Tonight we reviewed techniques we’ve learned in this class.
And I was calm, ready, and logical. A few times I blanked out, but my instructor was right there telling us what we were doing wrong and how to fix it. They were fleeting moments, and then I figured it out and got it right. We as classmates broke down each other’s reactions and moves as well, re-positioning, critiquing and praising. It’s been that way all along.
I’ve learned so much about myself in this class. I started off very meek, and would panic easily. I was also defiant, because I didn’t trust myself or the moves in the class. But repetition and a safe environment helped me overcome that.
Last week, I had a small meltdown when I felt afraid. I panicked and cried, just gave up entirely. I had been holding it in the whole class– but crying helped me get it out. I went off by myself and calmed down for a few minutes. Sometimes you just gotta feel what you feel and release it. It’s bottling it up and pretending you don’t have a problem that gets you into trouble. My classmates were supportive, as was my instructor. I think it reinforced to them that although the class is also fun and a great way to get in shape and meet people, we are all there because we need to protect ourselves– and each other– in an unsafe world. We’ve become allies, if not close friends. But I do like and trust all of these people.
I had some major trust issues when I began this class. I still don’t trust most people unless they prove safe– but that’s smart. But now because *I’m* more confident, I’m finding it’s getting easier for me.
Probably the best thing I’ve learned is to not put up with disrespect. Confront it right away, and most likely you’ll stop it in the future. People will test your boundaries to see how far they can push you. It’s up to us to let them know we’re paying attention and what we will not tolerate.
The problem with being Christian is we are conditioned to forgive at all costs. But I’ve learned now that if someone moves to strike or threaten you, the SAFEST thing you can do is to make a decision and take control. Waiting to react on them could leave you dead.
I have no obligation to forgive someone who has betrayed my confidences, lied to/about me, threatened me or attacked me openly in any way. If you do that at a job, you get fired. Why do we make exceptions for people in our lives just because we have a long history together, we’re related, or we’re dating? The only people who are truly innocent are children or individuals with disabilities, be it mental or physical. Everyone else needs to be held responsible for their words and their actions.
I’m letting go of guilt over people I cut out of my life because they were insufferable or untrustworthy. Condescending, hostile, passive-aggressive, disrespectful, constantly drunk/high and using that as an excuse to behave badly. I’m making peace with realizing I let go of toxic friendships and relationships to protect MYSELF– and I don’t need to apologize to anyone for that.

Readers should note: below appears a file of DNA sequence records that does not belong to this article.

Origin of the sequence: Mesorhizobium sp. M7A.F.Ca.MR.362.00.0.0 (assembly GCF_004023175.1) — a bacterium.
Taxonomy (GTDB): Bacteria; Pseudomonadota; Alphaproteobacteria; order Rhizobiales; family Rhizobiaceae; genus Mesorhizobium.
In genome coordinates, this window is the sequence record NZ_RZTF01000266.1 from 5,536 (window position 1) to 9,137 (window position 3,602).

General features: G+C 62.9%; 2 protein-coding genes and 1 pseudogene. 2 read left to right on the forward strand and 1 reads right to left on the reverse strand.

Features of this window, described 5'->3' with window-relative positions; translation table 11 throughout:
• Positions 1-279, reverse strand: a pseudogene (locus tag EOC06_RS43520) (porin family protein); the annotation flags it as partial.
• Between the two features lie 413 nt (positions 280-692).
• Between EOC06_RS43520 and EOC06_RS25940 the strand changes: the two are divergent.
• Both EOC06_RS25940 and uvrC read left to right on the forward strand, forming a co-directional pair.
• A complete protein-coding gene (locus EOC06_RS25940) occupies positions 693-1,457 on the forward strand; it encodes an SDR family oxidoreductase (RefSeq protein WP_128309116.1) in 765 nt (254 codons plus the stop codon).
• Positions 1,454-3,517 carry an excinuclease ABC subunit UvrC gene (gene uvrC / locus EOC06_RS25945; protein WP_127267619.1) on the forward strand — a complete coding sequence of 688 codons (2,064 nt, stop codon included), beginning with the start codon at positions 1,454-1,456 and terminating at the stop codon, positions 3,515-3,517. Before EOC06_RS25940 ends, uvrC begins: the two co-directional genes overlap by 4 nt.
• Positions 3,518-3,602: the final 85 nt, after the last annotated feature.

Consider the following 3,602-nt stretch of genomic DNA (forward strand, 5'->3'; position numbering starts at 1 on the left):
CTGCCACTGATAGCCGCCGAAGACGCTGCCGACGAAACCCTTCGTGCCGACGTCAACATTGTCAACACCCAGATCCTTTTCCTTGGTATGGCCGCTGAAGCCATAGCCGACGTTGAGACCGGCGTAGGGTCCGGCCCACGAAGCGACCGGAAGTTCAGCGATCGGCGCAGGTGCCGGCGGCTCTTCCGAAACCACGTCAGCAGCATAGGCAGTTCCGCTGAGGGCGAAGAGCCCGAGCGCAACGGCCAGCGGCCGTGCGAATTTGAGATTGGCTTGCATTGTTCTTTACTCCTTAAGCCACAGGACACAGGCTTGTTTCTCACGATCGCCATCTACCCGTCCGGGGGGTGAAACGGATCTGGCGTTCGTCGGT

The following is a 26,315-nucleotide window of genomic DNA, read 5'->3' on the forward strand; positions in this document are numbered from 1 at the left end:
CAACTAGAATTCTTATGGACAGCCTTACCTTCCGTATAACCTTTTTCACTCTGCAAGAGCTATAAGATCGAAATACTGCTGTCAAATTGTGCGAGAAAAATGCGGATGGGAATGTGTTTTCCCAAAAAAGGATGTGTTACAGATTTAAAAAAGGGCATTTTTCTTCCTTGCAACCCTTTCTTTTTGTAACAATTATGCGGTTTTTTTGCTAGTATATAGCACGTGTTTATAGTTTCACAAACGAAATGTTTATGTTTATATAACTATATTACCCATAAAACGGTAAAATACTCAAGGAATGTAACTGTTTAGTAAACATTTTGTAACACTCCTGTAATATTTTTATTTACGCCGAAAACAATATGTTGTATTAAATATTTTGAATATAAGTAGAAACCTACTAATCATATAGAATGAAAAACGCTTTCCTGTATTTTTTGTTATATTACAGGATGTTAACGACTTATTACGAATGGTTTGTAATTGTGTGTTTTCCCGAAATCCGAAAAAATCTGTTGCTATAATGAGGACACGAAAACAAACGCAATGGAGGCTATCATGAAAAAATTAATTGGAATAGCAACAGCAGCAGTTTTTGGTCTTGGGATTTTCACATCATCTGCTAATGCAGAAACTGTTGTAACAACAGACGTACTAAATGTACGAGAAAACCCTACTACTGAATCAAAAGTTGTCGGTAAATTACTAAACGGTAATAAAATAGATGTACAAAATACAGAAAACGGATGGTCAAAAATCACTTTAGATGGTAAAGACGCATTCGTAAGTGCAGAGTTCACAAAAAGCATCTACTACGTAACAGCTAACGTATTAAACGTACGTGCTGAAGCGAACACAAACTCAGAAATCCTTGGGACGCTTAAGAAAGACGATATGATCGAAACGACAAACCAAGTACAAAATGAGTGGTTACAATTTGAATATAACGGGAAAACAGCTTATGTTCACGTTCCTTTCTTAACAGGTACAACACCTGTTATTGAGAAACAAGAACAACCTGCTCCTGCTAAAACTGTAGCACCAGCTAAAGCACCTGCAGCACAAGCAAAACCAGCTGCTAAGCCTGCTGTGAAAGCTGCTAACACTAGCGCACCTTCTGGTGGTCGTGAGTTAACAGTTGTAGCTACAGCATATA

I’ve become more decisive in my personal life. Things roll off me easier. I’m not scrambling for approval. I’m taking more pride in my appearance. I’m more relaxed, but also more aware.
Tonight I had a few moments of having to pause and think before I could react, but I never quit or got afraid enough to be emotional. I wish the class was longer, because I’ve come to really respect and trust this group. I’d like to keep in touch with some of them, or maybe take another class if my schedule and finances allow.
It’s nice to be called, “Miss Amee,” for a change. To be treated with respect, rather than objectified. All the men were respectful, not creepy. Once you’re treated well, you just can’t accept anything else.
I’ve learned to rely on reason, structure and repetition in this class. I’ve learned that I CAN keep myself safe, and that I’m way ahead of the game in terms of just avoiding bad situations and being aware. That being small can be an asset– and how to use it to my advantage. That I have excellent instincts, and I should trust them.
While watching me and one of the men in the class work on an exercise tonight, our instructor reminded me that I can’t out-muscle him– to stop struggling and just stick with the techniques. After that, I was calmer, and I did it quickly and correctly.
I don’t need to out-muscle anyone. Just out-think them. And that, I’m already doing.
If I know what I’m doing, it doesn’t matter what they’re doing. It’s wonderful.
The best scenario we did by far was tonight’s: we had to spin around with our head on a pole in circles, then fight off one of three people who would charge us, with padded shields. Our instructor said this is the closest way we can simulate being sucker punched. I asked for a definition and he said that’s being hit when you’re not expecting it– it’s not any particular location. It’s just being whacked hard and getting dazed a bit. And I don’t drink or get high on anything, so right there, I have a huge advantage for my safety.
He told us when to wait, when to charge. I charged my hardest, and I fought my hardest.
Now I’m going to study what I’ve learned, and practice with a classmate or two before the test. I already made plans for that.
Wish me luck! Whatever happens, I feel good. I feel capable. I feel strong.